• Reputational damage
  • Loss of earnings
  • Identity theft
  • Distress

If you have experienced any or all of these consequences as a result of an organisation mishandling your data, it’s important to consider pursuing a compensation claim. While compensation won’t undo the damage caused by a data breach, it can go some way to helping you move on from the incident.

Those who have been affected by the Suffolk Police data breach should have been contacted directly by the force, as this is a key requirement under the DPA 2018. If you have been contacted, you may wish to pursue compensation, particularly if your well-being has been affected by the incident.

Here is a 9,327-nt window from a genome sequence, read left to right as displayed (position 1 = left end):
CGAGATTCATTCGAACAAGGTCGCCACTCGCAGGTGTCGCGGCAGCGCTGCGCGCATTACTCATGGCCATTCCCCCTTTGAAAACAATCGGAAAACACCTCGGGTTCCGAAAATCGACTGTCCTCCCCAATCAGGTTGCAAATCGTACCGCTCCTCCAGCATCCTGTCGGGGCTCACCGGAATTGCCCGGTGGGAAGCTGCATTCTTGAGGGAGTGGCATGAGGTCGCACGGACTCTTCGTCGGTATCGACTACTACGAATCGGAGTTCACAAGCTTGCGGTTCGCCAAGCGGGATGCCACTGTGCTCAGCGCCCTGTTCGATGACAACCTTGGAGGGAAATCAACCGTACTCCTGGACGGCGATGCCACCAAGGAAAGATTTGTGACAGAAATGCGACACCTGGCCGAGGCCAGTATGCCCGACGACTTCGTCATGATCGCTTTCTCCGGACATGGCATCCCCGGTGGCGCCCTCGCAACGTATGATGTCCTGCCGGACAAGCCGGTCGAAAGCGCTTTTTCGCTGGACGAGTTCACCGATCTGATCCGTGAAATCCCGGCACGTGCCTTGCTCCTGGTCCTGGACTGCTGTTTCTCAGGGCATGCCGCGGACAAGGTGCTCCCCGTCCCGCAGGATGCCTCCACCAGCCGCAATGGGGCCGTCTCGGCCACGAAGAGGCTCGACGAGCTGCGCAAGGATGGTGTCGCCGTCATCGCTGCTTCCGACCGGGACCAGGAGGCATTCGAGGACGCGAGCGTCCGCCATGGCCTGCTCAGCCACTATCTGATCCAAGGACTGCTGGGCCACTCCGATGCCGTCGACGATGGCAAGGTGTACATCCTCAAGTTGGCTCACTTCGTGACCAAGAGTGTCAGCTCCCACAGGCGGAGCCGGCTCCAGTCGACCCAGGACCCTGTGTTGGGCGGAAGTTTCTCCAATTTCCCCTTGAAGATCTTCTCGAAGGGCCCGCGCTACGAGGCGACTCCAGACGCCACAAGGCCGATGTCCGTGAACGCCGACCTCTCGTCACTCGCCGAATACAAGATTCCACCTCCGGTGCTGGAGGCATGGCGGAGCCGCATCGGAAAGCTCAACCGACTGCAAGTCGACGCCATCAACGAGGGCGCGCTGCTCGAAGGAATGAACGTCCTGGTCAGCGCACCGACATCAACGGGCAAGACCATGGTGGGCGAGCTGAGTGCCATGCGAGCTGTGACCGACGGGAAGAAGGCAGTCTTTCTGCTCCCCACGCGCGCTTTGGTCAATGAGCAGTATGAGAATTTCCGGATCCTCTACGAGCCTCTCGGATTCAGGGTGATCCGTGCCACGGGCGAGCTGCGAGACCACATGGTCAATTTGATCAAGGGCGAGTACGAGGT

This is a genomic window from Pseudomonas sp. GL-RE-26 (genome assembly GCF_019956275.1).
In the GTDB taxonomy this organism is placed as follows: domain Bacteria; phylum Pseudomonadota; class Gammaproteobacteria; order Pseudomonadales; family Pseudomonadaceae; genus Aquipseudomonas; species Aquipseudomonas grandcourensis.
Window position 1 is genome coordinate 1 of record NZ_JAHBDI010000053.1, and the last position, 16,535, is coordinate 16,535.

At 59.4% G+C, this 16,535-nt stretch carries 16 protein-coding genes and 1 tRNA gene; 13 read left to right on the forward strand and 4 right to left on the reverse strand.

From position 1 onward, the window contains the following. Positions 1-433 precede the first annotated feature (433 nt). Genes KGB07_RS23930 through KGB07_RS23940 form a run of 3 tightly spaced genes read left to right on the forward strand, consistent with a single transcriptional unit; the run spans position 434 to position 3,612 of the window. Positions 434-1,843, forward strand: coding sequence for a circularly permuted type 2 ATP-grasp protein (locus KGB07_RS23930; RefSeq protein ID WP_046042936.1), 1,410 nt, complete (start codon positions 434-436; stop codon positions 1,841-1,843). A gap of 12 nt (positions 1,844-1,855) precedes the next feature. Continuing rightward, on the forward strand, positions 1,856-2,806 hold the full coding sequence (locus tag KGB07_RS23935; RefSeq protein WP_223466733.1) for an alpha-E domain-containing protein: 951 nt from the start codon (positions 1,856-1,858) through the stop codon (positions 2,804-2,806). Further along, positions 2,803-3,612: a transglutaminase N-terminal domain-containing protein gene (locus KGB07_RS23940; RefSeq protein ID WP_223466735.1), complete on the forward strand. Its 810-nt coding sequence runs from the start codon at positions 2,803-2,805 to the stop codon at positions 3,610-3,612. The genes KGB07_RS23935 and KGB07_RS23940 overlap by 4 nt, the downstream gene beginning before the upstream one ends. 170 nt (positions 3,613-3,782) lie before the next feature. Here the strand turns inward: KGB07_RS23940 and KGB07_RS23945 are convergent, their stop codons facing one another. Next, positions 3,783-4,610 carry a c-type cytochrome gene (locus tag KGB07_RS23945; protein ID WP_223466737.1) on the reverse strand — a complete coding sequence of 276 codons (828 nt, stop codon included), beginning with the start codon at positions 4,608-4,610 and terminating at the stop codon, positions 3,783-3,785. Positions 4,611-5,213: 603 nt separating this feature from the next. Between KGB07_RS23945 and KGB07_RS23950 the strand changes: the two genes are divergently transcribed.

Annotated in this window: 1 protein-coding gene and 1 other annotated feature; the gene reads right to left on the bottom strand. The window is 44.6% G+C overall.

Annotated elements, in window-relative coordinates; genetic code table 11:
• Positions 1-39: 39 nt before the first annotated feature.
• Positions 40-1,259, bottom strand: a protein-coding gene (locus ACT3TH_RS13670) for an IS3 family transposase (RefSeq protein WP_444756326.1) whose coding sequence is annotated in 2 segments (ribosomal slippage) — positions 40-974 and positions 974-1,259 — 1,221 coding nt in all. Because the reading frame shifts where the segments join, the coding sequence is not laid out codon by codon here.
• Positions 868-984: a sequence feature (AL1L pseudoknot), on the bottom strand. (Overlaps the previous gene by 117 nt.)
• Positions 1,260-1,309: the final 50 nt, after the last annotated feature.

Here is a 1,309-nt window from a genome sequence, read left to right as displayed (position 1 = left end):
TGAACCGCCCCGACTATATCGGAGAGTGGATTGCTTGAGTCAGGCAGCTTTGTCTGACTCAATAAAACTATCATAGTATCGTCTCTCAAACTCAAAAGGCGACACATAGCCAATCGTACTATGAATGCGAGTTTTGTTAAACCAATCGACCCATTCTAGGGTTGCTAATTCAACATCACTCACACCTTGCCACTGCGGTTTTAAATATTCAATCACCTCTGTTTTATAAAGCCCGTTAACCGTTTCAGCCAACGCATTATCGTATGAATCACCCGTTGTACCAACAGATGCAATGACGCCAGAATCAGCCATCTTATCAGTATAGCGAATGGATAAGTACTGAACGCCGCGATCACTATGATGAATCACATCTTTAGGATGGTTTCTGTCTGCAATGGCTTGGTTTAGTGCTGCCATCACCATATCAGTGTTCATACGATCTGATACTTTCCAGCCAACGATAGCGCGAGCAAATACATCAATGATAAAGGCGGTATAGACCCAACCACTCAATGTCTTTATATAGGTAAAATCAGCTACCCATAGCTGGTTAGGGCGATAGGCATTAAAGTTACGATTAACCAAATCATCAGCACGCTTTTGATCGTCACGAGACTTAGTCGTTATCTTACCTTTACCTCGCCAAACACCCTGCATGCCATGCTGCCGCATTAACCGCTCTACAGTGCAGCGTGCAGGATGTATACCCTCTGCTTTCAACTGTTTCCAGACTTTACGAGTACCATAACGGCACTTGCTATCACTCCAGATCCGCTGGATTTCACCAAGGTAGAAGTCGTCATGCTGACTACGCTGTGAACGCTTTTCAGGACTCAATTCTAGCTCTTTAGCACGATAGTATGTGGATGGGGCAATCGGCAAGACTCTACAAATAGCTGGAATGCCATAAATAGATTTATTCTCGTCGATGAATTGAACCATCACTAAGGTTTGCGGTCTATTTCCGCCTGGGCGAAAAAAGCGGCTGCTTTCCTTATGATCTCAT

HNK can support your data breach compensation claim

While not all data breaches are as severe as this recent incident, any loss of control over your personal information can have damaging consequences. However, without expert help it can be difficult to know if you might have a valid claim and what further steps you should take.

If you are considering a data breach compensation claim, it’s important to consult a solicitor with experience in this area. The UK’s data protection regulations are complex, and seeking expert legal support can help to ensure you get the compensation you deserve.

As our case studies show, HNK Solicitors have a proven track record of helping victims of data breaches successfully claim compensation. We offer free, no-obligation consultations to help you decide if you may be entitled to compensation. If we do think you have a valid claim, we can help you to pursue it on a no-win, no-fee basis. To find out how we can help you, fill out the contact form on our website or call us on 0151 668 0812.